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November 22, 2004.


The opinion of the court was delivered by: MILTON SHADUR, Senior District Judge


Moirav Shaltiel ("Shaltiel"), invoking federal jurisdiction on diversity of citizenship grounds, has sued Fortis Insurance Company ("Fortis") under the Declaratory Judgment Act, 28 U.S.C. § 2201. Shaltiel seeks a ruling that under the terms of a medical insurance Master Group Policy ("Policy") issued by Fortis, it is obligated to provide benefits covering gastric bypass surgery that she ultimately underwent on March 8, 2004.

Shaltiel and Fortis have filed cross-motions under Fed.R. Civ. P. ("Rule") 56 for summary judgment as to Fortis' liability or nonliability under the Policy.*fn1 For the reasons stated in this memorandum opinion and order, Shaltiel's motion is granted, while Fortis' motion is naturally denied. Rule 56 Standards

  Every Rule 56 movant bears the burden of establishing the absence of any genuine issue of material fact (Celotex Corp. v. Catrett, 477 U.S. 317, 322-23 (1986)). For that purpose courts consider the evidentiary record in the light most favorable to nonmovants and draw all reasonable inferences in their favor (Lesch v. Crown Cork & Seal Co., 282 F.3d 467, 471 (7th Cir. 2002)). Where as here cross-motions for summary judgment are involved, these principles require the court to take a dual perspective — one that this Court has frequently described as Janus-like. Here that problem does not exist, for the underlying facts are not in dispute — instead the parties are at odds only about the meaning of an exclusionary provision in the Policy. Thus the issue is one of contract interpretation and is ripe for disposition at the summary judgment stage (Bechtold v. Physicians Health Plan of N. Ind., Inc., 19 F.3d 322, 325 (7th Cir. 1994)).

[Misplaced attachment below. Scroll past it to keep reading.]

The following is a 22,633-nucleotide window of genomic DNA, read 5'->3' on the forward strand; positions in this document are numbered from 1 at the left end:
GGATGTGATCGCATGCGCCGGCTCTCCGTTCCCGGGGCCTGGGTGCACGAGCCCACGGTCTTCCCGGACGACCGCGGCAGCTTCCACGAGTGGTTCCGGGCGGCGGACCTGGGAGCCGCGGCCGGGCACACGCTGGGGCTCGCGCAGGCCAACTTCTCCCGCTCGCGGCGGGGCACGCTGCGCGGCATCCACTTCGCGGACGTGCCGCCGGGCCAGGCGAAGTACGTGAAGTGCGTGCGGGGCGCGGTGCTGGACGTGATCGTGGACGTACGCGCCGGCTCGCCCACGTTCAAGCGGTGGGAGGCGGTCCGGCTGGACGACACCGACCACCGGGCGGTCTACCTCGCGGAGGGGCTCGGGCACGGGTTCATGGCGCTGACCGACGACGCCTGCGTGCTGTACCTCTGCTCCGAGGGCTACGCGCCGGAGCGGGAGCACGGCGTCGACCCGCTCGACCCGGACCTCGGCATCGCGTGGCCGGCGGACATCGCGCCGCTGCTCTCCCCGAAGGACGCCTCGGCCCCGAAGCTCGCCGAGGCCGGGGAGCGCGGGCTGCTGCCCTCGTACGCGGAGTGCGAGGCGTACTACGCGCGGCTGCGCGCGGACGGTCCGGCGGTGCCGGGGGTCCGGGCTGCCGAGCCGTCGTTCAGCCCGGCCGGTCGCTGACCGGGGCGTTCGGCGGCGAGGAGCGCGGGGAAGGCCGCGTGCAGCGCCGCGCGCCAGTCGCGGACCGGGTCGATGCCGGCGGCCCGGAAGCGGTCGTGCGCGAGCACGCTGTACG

On September 1, 1996 Fortis issued Shaltiel a medical insurance certificate reflecting her coverage under the Policy (J. St. ¶ 10). Shaltiel retained the certificate and duly paid all premiums for the coverage afforded by the Policy (J. St. ¶ 12). As reflected in the Policy's benefits schedule, benefits were to be paid for "Covered Charges" (a defined term) incurred by Shaltiel while coverage was in force (J. Ex. 1). In relevant part Covered Charges were defined as those charges for treatment determined by Fortis to be (1) medically necessary and (2) not listed in the stated "Exclusions" from benefits (id.).

  On May 2, 2003*fn2 Dr. John C. Alverdy of the University of Chicago's Center for Surgical Treatment of Obesity sent a fax to Fortis seeking pre-authorization of benefits on behalf of Shaltiel "for a gastric restrictive procedure with gastric bypass for morbid obesity" (J. St. ¶ 14; J. Ex. 2). Dr. Alverdy's letter further specified that the medical co-morbidities associated with her morbid obesity included hypertension and obstructive sleep apnea (J. Ex. 2). Fortis' swift May 6 letter response declined benefits for the proposed surgery on the basis of a specific Exclusion from Policy coverage (J. Ex. 1):
We will not pay benefits for any of the following:
* * *
Treatment of "quality of life" or "lifestyle" concerns including but not limited to: smoking cessation; obesity; hair loss; sexual function, dysfunction, inadequacy or desire; or cognitive enhancement.
  That May 6 letter further advised Shaltiel of her right to appeal the benefit determination.